I like the drums I’ve programmed for this remix I’m working on, but they just sound too polite. One of my favorite ways to add some nasty to the drums is with a little amp and cabinet action. In the past, I’ve used actual re-amping and NI Guitar Rig to handle this chore. Today, it’s all about the new Ableton effects.
The technique I’m going to use also involves parallel compression which works really nicely with amp effects. Parallel compression means compression that is blended with the original signal, instead of inserted directly on it. This allows you to do some radical sound shaping with the compressor without completely throwing away the transients and dynamics of the original part.
So, to get started, I’ve dropped a Rough Rider into Return A and cranked up Send A on the drum Group…
On the Rough Rider, I’ve set the Attack and Release both pretty fast. This emphasizes the body of the drum sound, rather than the transients. The level of Send A determines how hard you are hitting the compressor and has a big impact on the sound.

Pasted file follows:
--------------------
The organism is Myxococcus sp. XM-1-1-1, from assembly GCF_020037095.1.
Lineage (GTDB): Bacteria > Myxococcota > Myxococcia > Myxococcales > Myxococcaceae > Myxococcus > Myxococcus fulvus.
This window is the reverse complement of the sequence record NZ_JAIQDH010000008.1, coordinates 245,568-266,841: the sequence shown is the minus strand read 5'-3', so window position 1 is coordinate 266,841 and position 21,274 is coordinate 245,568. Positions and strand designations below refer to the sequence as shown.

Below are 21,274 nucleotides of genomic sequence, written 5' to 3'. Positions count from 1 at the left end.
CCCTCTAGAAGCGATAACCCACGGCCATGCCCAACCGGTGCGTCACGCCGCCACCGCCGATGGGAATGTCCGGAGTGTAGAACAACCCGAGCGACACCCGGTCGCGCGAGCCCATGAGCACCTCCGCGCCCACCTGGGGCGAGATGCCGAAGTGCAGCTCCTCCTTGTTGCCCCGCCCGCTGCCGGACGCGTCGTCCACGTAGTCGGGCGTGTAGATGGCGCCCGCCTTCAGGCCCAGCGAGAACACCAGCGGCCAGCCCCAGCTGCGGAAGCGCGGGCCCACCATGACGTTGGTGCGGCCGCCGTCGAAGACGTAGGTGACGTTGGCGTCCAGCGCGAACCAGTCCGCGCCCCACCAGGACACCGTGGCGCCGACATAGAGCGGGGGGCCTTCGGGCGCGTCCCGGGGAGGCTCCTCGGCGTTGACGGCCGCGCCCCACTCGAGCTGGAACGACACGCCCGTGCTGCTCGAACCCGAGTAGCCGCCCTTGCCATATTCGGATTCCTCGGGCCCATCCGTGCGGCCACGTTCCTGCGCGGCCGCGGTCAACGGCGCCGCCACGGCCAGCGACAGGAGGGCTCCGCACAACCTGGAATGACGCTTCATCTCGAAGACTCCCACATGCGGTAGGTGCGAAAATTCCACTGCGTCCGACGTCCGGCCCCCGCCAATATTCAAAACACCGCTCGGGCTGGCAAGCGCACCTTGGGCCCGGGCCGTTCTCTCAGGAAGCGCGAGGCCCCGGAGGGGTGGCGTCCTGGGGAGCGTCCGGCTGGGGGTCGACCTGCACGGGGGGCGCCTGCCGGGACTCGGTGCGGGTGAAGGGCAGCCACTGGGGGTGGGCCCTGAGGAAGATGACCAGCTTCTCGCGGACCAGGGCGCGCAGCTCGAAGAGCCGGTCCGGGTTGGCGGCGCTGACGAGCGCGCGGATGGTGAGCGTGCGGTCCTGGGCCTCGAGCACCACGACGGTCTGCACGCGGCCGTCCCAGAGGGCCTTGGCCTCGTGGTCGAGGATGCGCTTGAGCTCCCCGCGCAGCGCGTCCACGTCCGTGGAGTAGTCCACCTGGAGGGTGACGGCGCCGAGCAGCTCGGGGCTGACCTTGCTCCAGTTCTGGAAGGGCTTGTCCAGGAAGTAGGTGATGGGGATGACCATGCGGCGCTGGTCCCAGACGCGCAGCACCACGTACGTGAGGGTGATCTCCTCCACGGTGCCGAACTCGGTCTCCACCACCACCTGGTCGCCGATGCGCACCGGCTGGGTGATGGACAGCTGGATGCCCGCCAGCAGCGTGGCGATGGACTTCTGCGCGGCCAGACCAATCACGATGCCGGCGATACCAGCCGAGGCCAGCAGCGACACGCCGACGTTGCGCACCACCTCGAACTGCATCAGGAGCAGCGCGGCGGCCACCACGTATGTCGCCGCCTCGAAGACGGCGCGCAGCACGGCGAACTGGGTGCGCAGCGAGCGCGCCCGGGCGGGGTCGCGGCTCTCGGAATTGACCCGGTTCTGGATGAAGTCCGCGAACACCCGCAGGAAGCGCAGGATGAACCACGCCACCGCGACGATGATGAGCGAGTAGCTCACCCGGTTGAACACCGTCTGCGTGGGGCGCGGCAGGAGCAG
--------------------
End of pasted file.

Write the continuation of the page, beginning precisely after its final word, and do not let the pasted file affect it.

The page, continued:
(tip continued below)
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Now, to make the signal sound a bit junky, I’ve dropped Cabinet into Return A, after the Rough Rider…
The Speaker and Microphone settings are made by ear. I found that this combination gives me the right midrange chunk I’m looking for, without to much low end boom. (The drums already have plenty of low end.)
Output is set to Dual because I want to preserve the stereo image of the drums as much as possible. There are cases where you’ll want just the opposite – you have a nice wide drum sound, and you do parallel processing in mono to thicken up the middle.
Already, things are sounding less polite – but I’ve got a few tricks to show you in the next tip. (Still gotta get Amp into the picture!)